'Aleppo Moments': What Causes Our Brains to Freeze Under Pressure?

By: John Donovan

ertarian presidential candidate Gary Johnson gestures he speaks with the media at a rally on September 10, 2016 in New York. Johnson called his second brain freeze an 'Aleppo moment.' BRYAN R. SMITH/AFP/Getty Images
ertarian presidential candidate Gary Johnson gestures he speaks with the media at a rally on September 10, 2016 in New York. Johnson called his second brain freeze an 'Aleppo moment.' BRYAN R. SMITH/AFP/Getty Images

Poor Gary Johnson. The man wants to be president, but it seems that every time the spotlight finally swings his way, he pulls a deer-in-the-headlights, cat-got-your-tongue thing.

"Brain fart" is the colloquial term for Johnson's mental toe-stubs. Some people, though, might say that Johnson, the Libertarian candidate for president, had a "brain freeze" or two.


Whatever, the first occurred when he couldn't identify a major city in war-torn Syria during an on-camera interview. ("Aleppo? And what is Aleppo?") The second came in an interview a couple weeks later when he froze up again trying to name his favorite foreign leader. Couldn't come up with a single name.

Big-time brain fart.

(We're sticking with the gassier name for the phenomenon, to keep it from getting confused with the other kind of brain freeze.)

Johnson's intracranial gas-passes — yeah, let's go with brain farts — were stunning and extremely embarrassing, but they hardly were unprecedented. Rick Perry, the former Texas governor, let one rip in the 2011 election during a debate. Candidate Herman Cain had one the same year. Former Arizona governor Jan Brewer actually laughed in an embarrassingly long one on TV in 2010.

It's happened to beauty queens. More than once.

And let's be fair. It's probably happened to you, too.

What's going on here?

"It's actually a pretty interesting phenomenon," says Seth Norrholm, an assistant professor in the department of psychiatry and behavioral sciences at the Emory University School of Medicine. "We're talking about an impairment in recalling something from your memory. So you have to look at a few things ... like how well was the information encoded to begin with — how well it was learned, in other words."

That's one possible explanation. A few studies, old and new, help show what else might be happening during a brain fart. For some time, scientists have known that stress can mess up your thought processes. Erno Hermans, an expert in cognitive and affective neuroscience at the Donders Institute for Brain, Cognition and Behaviour in the Netherlands, put it this way in the introduction to a 2011 study that appeared in the journal Science:

Acute stress alters the way our brain functions. This brain-state shift can be understood as a strategic reallocation of resources to functions that are vital when survival is at stake: It sharpens our senses, creates a state of fearful arousal, and strengthens our memories of stressful experiences, but impairs our capacity for slow deliberation.

The italics (ours) are to emphasize that slow deliberation — as in a debate, or in answering a question in front of the judges at a beauty pageant, or meeting your in-laws for the first time — gets hijacked when you're under stress. It's a proven chemical reaction in the brain.

Specifically, it is part of what is called the "fight or flight" instinct. The idea is that, evolutionarily speaking, when it comes to thinking in a stressful situation ("Hmmm, I wonder whether that bear is going to attack me?") or acting, the brain often shuts down and lets the body take over ("Run!").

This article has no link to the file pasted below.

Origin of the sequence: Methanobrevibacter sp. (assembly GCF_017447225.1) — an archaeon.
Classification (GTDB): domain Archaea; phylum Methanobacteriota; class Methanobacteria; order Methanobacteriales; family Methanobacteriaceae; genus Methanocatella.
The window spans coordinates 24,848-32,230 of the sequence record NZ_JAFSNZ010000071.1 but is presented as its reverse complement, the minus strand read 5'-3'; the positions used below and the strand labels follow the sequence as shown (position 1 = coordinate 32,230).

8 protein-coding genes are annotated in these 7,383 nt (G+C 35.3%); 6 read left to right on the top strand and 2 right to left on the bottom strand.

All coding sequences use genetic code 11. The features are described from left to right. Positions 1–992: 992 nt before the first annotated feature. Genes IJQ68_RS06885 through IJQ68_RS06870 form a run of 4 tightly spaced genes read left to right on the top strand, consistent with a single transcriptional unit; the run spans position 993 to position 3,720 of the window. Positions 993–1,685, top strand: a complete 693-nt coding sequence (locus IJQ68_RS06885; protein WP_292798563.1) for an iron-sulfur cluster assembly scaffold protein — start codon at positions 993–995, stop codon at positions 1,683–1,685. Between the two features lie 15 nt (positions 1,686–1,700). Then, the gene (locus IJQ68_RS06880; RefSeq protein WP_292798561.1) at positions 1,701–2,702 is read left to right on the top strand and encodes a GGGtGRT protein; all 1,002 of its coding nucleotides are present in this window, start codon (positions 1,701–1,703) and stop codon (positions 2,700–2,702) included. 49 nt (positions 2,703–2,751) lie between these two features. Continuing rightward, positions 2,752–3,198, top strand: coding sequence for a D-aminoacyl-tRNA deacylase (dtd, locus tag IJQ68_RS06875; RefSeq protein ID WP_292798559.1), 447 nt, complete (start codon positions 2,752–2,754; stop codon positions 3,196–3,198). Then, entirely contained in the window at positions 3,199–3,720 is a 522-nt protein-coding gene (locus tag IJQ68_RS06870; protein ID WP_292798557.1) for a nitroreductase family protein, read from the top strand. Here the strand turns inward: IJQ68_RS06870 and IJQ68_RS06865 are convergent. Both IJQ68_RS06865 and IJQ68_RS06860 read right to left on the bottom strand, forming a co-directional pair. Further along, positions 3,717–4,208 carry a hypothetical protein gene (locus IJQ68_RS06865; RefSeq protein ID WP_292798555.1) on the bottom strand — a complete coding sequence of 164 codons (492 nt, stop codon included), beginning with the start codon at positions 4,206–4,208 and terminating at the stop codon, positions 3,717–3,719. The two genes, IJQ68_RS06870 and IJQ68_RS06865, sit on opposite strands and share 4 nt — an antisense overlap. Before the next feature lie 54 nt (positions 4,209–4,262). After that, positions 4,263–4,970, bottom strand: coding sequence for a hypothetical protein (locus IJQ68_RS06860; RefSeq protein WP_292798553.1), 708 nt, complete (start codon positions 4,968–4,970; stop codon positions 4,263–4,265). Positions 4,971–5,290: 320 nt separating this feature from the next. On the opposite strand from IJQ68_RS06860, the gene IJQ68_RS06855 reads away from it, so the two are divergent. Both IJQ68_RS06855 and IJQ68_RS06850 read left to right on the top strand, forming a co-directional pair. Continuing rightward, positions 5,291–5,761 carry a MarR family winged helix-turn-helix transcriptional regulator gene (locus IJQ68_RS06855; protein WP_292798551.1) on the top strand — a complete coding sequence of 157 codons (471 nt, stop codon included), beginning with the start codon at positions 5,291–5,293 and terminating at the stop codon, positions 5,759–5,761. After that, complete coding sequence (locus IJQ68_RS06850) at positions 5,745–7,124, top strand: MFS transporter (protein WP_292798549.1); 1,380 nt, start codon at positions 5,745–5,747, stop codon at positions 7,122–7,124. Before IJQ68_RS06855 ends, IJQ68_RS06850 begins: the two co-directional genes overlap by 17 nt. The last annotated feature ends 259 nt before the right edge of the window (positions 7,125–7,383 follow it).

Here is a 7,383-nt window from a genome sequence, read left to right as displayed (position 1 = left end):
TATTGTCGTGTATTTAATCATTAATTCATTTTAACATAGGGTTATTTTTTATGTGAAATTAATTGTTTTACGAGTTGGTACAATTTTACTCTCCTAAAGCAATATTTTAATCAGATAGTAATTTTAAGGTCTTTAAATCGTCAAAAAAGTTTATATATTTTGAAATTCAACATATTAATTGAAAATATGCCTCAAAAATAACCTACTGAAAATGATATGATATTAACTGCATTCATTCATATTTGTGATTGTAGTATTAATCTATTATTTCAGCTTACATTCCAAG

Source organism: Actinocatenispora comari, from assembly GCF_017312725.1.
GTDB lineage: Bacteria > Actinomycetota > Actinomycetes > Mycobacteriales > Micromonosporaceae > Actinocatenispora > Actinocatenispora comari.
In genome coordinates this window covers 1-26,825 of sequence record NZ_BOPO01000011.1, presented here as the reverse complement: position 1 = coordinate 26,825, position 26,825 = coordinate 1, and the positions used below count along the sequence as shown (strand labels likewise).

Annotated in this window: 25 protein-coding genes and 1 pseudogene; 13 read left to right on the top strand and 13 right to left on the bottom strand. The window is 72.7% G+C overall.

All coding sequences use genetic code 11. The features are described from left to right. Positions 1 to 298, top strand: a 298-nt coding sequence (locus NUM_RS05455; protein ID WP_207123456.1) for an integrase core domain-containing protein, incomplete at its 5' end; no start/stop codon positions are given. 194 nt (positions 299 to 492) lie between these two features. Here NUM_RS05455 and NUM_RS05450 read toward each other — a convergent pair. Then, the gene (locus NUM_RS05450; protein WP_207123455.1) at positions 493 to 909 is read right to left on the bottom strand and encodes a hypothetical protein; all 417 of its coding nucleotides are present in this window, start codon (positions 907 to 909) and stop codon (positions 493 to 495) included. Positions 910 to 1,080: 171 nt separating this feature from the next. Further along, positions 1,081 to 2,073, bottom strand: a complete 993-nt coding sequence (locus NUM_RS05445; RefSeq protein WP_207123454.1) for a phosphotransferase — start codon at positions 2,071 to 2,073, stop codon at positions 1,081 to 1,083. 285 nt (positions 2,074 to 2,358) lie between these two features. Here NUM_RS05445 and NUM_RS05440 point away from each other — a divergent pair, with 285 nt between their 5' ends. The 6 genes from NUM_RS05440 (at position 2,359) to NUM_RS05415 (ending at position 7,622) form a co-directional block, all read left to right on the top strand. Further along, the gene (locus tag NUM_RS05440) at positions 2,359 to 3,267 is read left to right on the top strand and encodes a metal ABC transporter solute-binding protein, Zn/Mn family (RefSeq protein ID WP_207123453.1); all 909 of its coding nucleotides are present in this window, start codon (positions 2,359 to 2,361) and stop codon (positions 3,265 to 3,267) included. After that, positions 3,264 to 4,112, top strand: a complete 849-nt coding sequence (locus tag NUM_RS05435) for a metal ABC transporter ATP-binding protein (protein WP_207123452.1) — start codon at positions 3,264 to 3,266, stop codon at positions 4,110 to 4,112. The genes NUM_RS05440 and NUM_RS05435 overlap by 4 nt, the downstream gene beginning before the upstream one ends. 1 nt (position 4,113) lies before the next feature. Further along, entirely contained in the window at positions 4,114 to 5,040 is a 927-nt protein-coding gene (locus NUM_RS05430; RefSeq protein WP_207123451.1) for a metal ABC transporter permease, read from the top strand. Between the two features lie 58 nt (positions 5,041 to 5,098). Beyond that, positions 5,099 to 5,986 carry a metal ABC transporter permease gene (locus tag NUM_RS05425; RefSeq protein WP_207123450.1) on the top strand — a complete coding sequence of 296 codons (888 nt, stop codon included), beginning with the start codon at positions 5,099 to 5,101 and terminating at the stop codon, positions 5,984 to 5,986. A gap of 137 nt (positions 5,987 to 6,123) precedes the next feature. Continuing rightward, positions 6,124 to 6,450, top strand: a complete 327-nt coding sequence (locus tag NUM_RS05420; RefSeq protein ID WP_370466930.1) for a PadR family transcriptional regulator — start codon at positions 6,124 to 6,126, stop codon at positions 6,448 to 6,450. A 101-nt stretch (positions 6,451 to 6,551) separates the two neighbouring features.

Johnson's brain, faced with the stress of the interview, was essentially saying: Screw this. We are outta here.

"That's something we spend a lot of time studying here at Emory," says Norrholm. "Whether it's internal or external sources of stress and anxiety, this can impact how well you recall memory.

"Let's say we go back to a scenario where you're giving a presentation, and the dean of the college is sitting in the audience. That produces this physiological response where your heart starts to race, you may start to have sweaty palms and your breathing changes. All the sudden your focus is no longer on the content of what you were going to speak about. It is very much a fight or flight response. It's your body's alarm system saying there's something wrong."

Age may have something to do with it, too, according to a 2014 study by researchers at the University of Iowa, especially if a life of stress has released certain hormones that can affect the brain over time. But short-term stressful events — again, the presentation, the debate, the pageant, those dang in-laws staring at you over the table, always staring, always prying, with those eyes, always looking — can bring on the brain farts, too.

A lack of sleep could be another problem, according to another paper. Whatever it is, we all get the brain farts once in a while.

It's Not Surprising

After Johnson's first brain fart, he was asked to explain what he was thinking — or, perhaps more accurately, why he wasn't thinking correctly. He said that at the time he thought that Aleppo was an acronym.

That's not that far-fetched, Norrholm says.

"When you're in an interview and the cameras are on you and the lights are on you, you may not come to the same understanding of say, the host or the moderator. You're keyed up. You're stressed out," Norrholm says. "It's certainly reasonable that in the moment, as his mind is racing and he can feel the eyes on him, that he heard an acronym and not a Syrian city."

So maybe we should give Gary Johnson a break and go back to picking apart the other candidates' mistakes.


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